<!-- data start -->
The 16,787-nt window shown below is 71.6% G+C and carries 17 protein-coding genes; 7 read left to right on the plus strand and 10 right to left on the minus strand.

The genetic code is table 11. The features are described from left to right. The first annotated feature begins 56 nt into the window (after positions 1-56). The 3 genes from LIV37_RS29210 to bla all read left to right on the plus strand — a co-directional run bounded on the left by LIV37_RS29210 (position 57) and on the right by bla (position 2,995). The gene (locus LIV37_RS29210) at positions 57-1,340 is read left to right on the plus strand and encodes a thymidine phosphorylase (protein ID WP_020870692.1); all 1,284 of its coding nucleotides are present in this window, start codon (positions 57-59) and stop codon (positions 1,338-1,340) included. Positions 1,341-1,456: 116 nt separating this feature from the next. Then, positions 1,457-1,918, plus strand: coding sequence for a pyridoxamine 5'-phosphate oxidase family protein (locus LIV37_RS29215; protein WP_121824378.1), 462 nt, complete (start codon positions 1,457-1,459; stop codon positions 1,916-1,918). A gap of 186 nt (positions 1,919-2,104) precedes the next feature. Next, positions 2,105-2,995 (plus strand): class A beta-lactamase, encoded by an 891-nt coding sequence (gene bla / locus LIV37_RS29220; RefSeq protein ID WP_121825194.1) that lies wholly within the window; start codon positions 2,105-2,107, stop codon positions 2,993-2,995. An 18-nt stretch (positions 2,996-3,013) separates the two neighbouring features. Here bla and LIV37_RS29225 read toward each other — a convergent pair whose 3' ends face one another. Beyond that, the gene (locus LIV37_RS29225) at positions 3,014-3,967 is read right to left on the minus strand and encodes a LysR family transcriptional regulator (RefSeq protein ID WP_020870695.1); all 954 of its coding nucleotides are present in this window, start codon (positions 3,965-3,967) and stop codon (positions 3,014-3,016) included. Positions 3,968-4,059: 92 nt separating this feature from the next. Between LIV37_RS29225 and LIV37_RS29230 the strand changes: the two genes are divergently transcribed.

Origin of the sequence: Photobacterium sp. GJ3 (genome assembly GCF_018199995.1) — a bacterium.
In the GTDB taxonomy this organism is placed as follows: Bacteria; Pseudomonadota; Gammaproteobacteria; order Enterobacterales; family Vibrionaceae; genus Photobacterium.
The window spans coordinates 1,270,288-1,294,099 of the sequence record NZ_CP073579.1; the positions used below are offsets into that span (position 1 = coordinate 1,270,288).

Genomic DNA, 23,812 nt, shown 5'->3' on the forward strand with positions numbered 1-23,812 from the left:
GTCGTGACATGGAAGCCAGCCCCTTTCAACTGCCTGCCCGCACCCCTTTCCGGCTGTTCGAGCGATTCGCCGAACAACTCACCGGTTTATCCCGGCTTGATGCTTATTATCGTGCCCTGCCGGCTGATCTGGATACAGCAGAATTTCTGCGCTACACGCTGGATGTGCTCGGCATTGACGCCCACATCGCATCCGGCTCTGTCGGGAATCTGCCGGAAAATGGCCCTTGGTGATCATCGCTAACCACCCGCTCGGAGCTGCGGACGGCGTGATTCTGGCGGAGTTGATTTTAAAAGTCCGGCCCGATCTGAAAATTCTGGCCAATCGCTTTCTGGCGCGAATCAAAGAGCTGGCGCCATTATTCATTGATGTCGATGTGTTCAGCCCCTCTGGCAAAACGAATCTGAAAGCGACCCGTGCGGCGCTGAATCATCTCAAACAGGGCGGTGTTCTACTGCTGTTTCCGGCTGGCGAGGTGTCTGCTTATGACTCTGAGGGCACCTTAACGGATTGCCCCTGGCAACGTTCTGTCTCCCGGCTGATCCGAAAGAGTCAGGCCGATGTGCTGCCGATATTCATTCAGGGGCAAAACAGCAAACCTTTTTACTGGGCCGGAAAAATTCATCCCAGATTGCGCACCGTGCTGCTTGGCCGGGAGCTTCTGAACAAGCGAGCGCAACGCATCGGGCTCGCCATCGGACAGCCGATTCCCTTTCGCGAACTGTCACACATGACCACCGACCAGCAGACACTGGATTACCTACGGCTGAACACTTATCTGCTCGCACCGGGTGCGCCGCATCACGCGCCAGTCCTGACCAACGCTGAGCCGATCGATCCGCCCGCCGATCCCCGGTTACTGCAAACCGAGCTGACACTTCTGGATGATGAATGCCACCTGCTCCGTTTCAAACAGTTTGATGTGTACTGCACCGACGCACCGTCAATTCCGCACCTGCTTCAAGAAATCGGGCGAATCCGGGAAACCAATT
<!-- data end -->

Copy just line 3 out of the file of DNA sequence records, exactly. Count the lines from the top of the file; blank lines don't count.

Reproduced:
Origin of the sequence: Photobacterium sp. GJ3 (genome assembly GCF_018199995.1) — a bacterium.